Mathematical Sciences - PhD Dissertation Presentation - Weijie Pang "In the Wake of the Financial Crisis – Regulators’ and Investors’ Perspectives"

Wednesday, April 10, 2019
10:00 am to 1:00 pm
Floor/Room #: 
406

Weijie Pang
PhD Dissertation Presentation
Mathematical Sciences 

Title: In the Wake of the Financial Crisis – Regulators’ and Investors’ Perspectives

Abstract: Before the 2008 financial crisis, most research in financial
mathematics focused on the risk management and options' pricing
without considering effects of counterparties’ default, illiquidity
problems, systemic risk and the role of the repurchase agreement (Repo).
During the 2008 financial crisis, a frozen repo market led to a shutdown
of short sales in the stock market. Cyclical interdependencies among
corporations caused that a default of one firm seriously affected other
firms and even the whole financial network.
In this dissertation, we will consider financial markets which are shaped
by financial crisis. This will be done from two distinct perspectives, an
investor’s and a regulator’s. From an investor's perspective, recently
models were proposed to compute the total valuation adjustment (XVA)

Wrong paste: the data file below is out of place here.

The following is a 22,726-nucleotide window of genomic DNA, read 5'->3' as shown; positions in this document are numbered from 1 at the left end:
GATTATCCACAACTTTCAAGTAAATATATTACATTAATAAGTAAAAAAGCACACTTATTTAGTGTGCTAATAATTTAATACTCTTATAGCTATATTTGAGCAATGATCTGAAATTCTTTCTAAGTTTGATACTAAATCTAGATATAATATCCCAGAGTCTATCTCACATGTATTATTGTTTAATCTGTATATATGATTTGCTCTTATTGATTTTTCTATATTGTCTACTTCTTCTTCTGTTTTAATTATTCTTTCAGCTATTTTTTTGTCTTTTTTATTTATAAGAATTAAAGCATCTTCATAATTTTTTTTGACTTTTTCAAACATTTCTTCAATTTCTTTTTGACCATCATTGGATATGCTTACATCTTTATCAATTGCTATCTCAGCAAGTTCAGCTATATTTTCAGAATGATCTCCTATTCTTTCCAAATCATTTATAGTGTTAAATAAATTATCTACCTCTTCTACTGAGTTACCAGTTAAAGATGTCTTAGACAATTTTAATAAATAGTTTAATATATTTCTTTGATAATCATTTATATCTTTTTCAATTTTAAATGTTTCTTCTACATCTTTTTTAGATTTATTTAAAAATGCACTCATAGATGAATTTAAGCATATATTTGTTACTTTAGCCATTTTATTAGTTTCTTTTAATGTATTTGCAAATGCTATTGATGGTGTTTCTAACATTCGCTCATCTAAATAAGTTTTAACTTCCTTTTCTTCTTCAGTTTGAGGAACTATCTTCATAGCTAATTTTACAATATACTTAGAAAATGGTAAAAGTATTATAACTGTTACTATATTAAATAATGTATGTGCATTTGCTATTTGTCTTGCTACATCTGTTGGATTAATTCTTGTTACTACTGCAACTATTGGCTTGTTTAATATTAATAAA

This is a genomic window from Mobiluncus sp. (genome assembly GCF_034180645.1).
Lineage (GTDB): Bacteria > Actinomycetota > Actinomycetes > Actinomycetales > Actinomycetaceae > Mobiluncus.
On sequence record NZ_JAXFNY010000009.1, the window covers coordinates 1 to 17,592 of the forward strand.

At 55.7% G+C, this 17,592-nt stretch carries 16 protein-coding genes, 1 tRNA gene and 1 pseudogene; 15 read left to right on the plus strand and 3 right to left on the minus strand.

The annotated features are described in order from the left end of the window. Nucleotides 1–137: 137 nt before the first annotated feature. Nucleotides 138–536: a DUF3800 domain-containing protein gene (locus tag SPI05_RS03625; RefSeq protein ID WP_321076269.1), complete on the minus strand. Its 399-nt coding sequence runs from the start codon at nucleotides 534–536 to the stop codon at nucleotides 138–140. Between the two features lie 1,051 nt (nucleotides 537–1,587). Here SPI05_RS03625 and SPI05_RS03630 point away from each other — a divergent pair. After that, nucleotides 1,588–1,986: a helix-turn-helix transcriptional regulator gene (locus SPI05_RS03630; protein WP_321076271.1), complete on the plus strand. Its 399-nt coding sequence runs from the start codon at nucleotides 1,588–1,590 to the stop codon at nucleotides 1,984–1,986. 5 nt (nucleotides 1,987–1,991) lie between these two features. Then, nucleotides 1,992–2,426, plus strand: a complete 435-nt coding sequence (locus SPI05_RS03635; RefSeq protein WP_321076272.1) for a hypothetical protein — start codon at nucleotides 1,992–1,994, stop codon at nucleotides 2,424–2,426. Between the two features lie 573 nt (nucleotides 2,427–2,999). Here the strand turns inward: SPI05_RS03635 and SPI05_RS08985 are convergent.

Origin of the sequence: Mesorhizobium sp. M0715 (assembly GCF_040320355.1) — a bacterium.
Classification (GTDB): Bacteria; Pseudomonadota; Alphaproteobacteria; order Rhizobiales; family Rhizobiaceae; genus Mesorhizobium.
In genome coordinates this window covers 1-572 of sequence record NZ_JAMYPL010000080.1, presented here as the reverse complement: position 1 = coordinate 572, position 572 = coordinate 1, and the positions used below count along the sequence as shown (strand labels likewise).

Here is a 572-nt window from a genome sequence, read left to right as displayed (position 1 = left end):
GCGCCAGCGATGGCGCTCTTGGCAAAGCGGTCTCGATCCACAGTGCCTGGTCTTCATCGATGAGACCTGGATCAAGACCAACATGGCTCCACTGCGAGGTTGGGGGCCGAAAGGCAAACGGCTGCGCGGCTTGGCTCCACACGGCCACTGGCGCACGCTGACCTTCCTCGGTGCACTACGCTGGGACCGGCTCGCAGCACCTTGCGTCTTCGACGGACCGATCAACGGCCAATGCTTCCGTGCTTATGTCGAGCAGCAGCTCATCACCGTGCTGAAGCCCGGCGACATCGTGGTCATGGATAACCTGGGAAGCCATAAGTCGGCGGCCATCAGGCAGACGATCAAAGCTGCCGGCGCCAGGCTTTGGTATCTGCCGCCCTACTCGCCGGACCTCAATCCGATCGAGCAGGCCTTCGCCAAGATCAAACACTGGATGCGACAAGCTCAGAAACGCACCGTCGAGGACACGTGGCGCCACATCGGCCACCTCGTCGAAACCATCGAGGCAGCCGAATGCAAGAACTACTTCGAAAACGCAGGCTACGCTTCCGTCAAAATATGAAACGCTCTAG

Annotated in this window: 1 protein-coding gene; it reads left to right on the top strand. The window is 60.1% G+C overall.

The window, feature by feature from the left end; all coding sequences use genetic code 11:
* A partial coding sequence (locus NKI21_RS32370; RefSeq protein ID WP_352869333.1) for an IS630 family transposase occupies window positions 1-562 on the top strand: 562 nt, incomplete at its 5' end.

of derivatives without considering a potential crisis in the market. In our
research, we include a possible crisis by apply an alternating renewal
process to describe a switching between a normal financial status and a
financial crisis status. We develop a framework for pricing the XVA of a
European claim in this state-dependent framework. We represent the
price as a solution to a backward stochastic differential equation and
prove the solution's existence and uniqueness.
To study financial networks from a regulator’s perspective, one popular
method is the fixed-point based approach by L. Eisenberg and T. Noe.
However, in practice, there is no accurate record of the interbank
liabilities and thus one has to estimate them to use Eisenberg and Noe
type models. In our research, we conduct a sensitivity analysis of the
Eisenberg and Noe framework, and quantify the clearing payment’s
sensitivity to such estimation errors. We show that the effect of the
missing specification of interbank connection to clearing payments can
be described via directional derivatives that can be represented as
solutions of fixed point equations. We also compute the probability of
observing clearing payment deviations of a certain magnitude.

Dissertation Committee:

Dr. Stephan Sturm, WPI (Advisor)
Dr. Agostino Capponi, Columbia University
Dr. Igor Cialenco, Illinois Institute of Technology
Dr. Randy Paffenroth, WPI
Dr. Gu Wang, WPI